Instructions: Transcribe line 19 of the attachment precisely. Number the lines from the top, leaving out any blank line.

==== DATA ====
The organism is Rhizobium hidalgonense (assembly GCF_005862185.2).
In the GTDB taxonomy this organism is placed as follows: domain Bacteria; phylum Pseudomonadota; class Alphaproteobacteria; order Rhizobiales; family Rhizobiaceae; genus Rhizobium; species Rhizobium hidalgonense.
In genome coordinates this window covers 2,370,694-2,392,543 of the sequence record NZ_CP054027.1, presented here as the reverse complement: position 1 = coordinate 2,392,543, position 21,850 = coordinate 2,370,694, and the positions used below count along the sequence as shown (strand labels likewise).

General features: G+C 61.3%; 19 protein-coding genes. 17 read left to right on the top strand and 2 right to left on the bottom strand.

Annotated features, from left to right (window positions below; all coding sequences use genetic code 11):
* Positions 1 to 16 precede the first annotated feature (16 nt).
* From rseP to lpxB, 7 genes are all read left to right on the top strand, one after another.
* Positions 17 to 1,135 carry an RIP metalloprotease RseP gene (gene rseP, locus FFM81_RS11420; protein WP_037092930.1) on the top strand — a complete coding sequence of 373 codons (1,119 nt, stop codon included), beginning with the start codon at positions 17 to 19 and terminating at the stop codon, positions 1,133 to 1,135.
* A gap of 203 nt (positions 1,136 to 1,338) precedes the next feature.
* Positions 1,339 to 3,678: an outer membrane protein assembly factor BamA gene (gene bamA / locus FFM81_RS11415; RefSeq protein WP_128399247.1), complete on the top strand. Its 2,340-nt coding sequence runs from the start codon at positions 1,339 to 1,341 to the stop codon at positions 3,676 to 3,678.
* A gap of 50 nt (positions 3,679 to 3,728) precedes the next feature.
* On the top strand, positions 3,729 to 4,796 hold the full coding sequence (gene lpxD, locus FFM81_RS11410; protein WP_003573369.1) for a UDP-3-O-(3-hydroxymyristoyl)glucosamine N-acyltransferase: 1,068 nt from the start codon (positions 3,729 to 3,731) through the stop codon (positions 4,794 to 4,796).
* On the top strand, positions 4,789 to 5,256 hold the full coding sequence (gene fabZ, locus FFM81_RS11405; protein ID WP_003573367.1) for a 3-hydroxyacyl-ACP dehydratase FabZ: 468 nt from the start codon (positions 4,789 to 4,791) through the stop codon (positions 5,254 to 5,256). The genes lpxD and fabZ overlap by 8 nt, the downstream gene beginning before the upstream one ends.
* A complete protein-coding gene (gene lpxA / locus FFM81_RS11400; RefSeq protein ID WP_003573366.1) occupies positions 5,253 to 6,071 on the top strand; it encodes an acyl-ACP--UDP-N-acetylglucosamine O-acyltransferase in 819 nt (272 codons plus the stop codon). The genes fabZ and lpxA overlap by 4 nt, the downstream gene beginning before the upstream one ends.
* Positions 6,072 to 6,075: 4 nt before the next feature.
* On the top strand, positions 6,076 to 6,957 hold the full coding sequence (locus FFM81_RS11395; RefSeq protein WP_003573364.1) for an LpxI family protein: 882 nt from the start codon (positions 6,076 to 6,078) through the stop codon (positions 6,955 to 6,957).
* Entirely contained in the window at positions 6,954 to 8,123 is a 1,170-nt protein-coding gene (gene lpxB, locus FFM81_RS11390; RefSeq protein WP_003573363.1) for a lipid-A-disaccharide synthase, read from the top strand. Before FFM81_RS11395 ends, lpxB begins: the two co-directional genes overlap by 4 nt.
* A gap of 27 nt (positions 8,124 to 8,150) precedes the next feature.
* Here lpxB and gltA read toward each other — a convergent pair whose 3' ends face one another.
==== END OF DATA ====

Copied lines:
* Here lpxB and gltA read toward each other — a convergent pair whose 3' ends face one another.